Then you have to work out why nobody else realises the significance. Are you wrong? Maybe the changes slipped into the Finance Bill withdrawing eligibility for Enterprise Investment Tax Relief from community energy schemes are just what everyone assumes they are – the latest twist in the premature withdrawal of tapering subsidies for green energy.
If that was the case it would be a mistake, part of the government’s overzealous and short-sighted removal of support for renewables. Infuriating and blinkered, yes, but it would hardly compromise their legitimacy as a government.
Part of the problem may be that opposition MPs are seeing this move as if it was familiar. As if they would do that, wouldn’t they...
But I think it is something else. Why would any government, however little interest they might have in renewable energy, deliberately set out to trash a small but growing sector of the economy? Why would they deliberately undermine all the energy and imagination that goes into building a business – which, in the days of Margaret Thatcher, they used to pride themselves in backing. British ingenuity. Private enterprise.
Removing feed-in tariffs, the guaranteed income that renewables get – though less than the vast sums promised to Hinckley Point – could possibly be justified in the need to reduce fuel bills. You can see the point also, if they are still getting feed-in tariffs, that the enterprise already has its guarantee and maybe shouldn't get tax relief too (though community energy has been risky enough until now to still get it).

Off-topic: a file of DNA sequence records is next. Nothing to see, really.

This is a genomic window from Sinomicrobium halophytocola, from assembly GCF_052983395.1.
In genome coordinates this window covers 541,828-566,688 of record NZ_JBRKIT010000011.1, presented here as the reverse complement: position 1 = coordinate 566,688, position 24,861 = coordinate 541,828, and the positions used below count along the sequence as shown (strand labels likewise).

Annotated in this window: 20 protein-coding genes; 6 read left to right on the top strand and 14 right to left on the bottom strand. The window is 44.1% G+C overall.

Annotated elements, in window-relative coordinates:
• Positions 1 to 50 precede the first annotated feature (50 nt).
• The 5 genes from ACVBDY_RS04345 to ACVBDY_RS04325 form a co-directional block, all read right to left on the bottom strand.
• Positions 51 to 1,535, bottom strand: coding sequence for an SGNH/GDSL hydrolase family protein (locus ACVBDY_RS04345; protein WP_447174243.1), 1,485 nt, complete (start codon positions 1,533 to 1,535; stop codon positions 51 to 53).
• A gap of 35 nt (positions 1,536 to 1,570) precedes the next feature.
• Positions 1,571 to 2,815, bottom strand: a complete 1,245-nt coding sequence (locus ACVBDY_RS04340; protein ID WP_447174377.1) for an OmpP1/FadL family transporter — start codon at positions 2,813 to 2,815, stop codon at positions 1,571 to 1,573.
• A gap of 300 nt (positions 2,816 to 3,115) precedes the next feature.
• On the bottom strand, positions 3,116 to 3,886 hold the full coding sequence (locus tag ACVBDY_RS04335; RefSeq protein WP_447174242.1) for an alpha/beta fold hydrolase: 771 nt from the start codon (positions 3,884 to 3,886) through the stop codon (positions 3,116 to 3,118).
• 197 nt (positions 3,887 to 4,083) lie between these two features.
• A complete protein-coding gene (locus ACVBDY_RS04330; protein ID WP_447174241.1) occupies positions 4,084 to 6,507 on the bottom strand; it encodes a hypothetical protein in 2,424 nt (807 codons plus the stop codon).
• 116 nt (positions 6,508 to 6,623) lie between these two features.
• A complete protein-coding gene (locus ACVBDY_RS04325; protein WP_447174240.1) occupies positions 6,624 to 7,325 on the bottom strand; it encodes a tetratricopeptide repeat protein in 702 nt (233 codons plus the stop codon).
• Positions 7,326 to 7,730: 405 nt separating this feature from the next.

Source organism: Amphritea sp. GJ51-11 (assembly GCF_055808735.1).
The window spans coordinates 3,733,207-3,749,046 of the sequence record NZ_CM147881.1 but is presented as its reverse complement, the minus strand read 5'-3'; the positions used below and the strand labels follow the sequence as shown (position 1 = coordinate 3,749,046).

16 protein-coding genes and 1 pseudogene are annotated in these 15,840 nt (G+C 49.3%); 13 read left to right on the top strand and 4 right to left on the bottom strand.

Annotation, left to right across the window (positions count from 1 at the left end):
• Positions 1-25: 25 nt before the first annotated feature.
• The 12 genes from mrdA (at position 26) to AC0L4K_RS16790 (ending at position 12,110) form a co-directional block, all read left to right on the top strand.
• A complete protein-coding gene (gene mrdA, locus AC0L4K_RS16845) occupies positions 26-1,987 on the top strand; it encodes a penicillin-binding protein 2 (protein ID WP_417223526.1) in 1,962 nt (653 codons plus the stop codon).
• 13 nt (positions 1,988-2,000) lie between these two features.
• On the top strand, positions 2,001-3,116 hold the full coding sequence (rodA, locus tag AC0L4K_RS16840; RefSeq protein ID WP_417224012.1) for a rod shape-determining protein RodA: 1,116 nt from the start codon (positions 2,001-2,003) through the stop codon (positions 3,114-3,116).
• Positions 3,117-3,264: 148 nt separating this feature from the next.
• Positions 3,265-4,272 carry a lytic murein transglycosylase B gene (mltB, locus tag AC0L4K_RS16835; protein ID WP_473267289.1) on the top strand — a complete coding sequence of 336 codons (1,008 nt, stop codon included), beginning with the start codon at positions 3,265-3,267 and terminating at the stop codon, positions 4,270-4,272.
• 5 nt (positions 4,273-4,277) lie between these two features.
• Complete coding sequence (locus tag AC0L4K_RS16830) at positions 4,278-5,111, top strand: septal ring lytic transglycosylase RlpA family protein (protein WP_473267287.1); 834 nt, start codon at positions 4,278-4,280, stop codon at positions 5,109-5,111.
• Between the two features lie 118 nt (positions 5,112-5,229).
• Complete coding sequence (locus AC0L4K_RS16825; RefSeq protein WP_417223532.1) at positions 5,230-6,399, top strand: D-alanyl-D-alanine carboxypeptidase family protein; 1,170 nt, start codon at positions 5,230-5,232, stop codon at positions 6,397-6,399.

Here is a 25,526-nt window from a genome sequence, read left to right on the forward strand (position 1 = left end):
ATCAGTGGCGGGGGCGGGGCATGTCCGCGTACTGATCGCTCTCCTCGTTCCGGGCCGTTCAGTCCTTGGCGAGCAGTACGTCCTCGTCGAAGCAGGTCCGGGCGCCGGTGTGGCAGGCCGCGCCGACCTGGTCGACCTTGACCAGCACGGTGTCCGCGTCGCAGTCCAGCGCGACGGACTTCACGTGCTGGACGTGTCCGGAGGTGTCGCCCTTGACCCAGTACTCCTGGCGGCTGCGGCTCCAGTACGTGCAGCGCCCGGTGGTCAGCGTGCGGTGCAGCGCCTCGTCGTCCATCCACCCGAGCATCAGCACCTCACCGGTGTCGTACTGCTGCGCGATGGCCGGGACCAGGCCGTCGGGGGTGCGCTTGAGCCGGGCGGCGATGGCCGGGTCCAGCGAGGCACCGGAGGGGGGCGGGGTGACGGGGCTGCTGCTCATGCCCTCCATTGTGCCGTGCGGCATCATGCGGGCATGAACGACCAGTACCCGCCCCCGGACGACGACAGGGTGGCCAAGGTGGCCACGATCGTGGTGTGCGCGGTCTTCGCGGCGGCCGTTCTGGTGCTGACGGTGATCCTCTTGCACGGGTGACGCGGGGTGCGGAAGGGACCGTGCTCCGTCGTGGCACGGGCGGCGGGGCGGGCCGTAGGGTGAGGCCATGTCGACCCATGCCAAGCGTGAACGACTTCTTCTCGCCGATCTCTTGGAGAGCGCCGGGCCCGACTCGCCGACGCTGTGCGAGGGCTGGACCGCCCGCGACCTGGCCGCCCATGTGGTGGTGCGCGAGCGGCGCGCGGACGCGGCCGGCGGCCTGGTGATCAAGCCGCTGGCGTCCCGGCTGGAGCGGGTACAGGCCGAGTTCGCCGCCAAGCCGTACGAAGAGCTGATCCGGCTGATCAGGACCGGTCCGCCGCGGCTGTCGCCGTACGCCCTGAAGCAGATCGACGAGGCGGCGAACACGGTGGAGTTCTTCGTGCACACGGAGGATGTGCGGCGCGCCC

But you can’t remove both, and Enterprise Investment Tax Relief on community energy schemes is to disappear from 30 November, according to a clause slipped into the Finance Bill only at the end of October at third reading, after it could be debated.
It has meant a ridiculous scramble to get community energy schemes through the hurdle in just a few weeks.
Why, uniquely, should enterprise tax relief to be given to every other new start-up but not to renewable energy?
So this is what I mean about it changing everything. When a government deliberately tries to destroy the efforts of entrepreneurs, for ideological reasons – so that people and investors earn less, and the nation earns less as a result, then you know the writing is on the wall for them. Just as it was on the wall for Labour in the days of Michael Foot.
It is a fundamental principle that governments should not trash the efforts of their entrepreneurs – withdraw subsidies perhaps; they’re not under any obligation to support them, but you can’t unbalance the playing field against them, by denying the tax relief that most investment in new enterprises get. All except the innovative ones devoted to new energy schemes.
And you especially can’t do that – and survive scrutiny by the electorate – if you catapult them, as a result, that much more into the suffocating embrace of the big energy companies, an oligopoly if ever there was one. Or is it – just to raise a scary prospect – part of a secret agreement with the Chinese to make us dependent on their nuclear investments instead?
When a Conservative government torpedoes its own commitment to free and open markets, by setting out to undermine competition and enterprise, you know they are on the way out, intellectually and politically. And when they go, you can remind yourself that you read it here first...
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